Tylenol® and other products containing acetaminophen account for a staggering 40% to 50% of all acute liver failure cases each year in the United States, says Robert J. Fontana, MD, and fellow researchers.
A multi-center study that Dr. Fontana and the University of Michigan Health System recently participated in indicated that about half of acetaminophen overdoses that resulted in liver failure were unintentional.
An adult should not take more than 8 Tylenol® Extra Strength pills, which contains 500 milligrams per tablet, in a 24-hour period (i.e. the maximum daily dose is 4,000 milligrams per day). Exceeding that dosage, could lead to inadvertent liver or kidney damage, Dr. Fontana says.
Part of the problem is that so many prescription and non-prescriptive medications include acetaminophen. These medications are often taken in conjunction.
“We’re particularly concerned that health care providers may not be aware of this, and when they prescribe these potent pain medicines, there needs to be greater education of our patients of the total dose it is safe for them to take,” Dr. Fontana cautions. “In addition, patients with severe or chronic pain may take increasing doses of prescription narcotics and not be aware that they contain 500 to 750 milligrams of acetaminophen in each tablet.”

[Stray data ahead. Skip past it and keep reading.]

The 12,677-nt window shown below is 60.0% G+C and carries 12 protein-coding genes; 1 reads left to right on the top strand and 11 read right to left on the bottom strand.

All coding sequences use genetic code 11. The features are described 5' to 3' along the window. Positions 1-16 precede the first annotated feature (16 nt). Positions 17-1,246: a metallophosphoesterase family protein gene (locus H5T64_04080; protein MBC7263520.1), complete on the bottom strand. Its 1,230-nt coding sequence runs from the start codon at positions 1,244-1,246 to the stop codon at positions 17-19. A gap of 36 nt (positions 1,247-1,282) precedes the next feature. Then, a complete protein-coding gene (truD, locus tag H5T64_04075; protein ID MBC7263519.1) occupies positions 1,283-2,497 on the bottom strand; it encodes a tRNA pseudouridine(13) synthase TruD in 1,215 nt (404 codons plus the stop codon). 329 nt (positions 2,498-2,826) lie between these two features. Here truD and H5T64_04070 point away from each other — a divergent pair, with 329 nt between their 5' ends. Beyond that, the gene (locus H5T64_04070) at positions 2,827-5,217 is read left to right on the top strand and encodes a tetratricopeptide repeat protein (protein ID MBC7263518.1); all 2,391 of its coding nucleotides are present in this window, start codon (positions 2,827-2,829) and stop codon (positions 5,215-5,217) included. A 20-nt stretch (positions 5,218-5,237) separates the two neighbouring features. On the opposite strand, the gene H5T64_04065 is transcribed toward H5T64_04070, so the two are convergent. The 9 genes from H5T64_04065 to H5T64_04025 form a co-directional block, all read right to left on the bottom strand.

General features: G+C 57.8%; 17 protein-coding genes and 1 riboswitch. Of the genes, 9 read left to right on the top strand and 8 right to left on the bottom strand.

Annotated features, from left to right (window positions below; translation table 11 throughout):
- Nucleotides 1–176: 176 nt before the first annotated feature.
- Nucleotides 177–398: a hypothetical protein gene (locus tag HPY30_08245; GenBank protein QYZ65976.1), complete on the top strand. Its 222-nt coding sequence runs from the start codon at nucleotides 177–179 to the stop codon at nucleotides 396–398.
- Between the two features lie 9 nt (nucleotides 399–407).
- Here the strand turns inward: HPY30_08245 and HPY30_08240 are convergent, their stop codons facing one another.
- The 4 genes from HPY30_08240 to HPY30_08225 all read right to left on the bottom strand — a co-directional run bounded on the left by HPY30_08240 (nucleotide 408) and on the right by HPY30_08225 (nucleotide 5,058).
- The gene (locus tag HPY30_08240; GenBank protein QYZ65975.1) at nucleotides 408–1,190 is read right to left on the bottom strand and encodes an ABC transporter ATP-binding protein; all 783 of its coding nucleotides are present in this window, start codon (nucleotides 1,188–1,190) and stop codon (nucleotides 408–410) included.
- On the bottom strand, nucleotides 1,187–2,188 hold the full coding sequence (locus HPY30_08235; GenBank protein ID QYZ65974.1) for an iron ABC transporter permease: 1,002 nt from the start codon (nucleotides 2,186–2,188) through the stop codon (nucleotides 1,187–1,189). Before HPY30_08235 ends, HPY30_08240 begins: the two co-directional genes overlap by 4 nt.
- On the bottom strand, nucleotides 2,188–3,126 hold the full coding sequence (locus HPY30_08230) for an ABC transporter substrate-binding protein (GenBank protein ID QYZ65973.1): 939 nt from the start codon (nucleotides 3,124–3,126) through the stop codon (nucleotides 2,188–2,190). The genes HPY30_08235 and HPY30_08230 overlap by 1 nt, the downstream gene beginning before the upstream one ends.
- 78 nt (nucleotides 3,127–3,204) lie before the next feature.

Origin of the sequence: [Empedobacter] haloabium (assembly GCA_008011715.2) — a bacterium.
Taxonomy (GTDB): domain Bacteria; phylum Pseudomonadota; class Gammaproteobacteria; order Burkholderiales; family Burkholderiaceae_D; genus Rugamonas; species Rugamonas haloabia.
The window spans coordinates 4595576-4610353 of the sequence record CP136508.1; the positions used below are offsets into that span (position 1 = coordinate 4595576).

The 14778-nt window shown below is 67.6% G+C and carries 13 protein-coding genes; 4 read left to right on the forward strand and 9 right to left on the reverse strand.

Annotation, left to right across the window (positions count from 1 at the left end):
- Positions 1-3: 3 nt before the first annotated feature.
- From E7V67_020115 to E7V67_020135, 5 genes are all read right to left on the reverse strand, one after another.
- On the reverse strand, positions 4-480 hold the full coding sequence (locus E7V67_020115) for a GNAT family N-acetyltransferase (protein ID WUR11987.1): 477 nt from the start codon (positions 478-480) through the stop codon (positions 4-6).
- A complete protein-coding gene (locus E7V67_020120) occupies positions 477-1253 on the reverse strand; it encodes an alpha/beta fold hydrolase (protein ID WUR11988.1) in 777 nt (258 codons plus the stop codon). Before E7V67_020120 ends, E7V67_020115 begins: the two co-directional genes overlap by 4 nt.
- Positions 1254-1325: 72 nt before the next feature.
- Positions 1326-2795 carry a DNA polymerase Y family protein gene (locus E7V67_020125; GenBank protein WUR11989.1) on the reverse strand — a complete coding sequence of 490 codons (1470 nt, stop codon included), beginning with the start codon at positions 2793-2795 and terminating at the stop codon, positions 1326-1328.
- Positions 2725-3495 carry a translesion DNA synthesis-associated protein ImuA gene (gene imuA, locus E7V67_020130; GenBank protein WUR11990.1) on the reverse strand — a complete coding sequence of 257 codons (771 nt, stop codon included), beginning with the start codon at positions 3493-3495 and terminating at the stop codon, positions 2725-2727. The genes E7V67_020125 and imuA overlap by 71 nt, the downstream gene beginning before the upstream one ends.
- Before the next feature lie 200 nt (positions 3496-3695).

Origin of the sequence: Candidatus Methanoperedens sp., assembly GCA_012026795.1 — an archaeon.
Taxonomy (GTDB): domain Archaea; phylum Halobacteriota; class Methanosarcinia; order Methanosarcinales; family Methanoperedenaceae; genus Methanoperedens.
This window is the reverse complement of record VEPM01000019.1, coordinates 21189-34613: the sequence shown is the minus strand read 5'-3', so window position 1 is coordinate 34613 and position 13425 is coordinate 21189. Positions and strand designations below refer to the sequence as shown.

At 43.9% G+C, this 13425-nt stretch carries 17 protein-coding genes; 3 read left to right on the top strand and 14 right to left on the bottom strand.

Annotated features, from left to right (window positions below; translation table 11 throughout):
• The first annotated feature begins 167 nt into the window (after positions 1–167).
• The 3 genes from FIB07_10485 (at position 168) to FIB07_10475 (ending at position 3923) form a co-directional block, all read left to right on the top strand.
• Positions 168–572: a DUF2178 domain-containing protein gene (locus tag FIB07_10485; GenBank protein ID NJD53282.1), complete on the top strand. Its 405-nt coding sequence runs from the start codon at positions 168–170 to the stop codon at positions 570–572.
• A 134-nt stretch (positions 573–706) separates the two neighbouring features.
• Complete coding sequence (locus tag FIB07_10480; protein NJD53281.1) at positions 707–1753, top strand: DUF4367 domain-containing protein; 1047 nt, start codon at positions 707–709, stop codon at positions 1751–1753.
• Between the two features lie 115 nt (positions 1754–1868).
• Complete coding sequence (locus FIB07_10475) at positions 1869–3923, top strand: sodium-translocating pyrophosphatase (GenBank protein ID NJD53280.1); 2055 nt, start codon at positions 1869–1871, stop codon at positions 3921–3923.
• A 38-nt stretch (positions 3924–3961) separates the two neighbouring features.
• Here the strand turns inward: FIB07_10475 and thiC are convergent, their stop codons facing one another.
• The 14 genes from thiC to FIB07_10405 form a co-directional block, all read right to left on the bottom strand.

This is a concern not only for adults, but also for children because there’s been a shift toward using acetaminophen products for babies and children. “As parents,” Dr. Fontana comments, “we need to be aware of this so that we avoid inadvertent toxicity in trying to treat our children at home when they have high fevers.”
University of Michigan – March 2006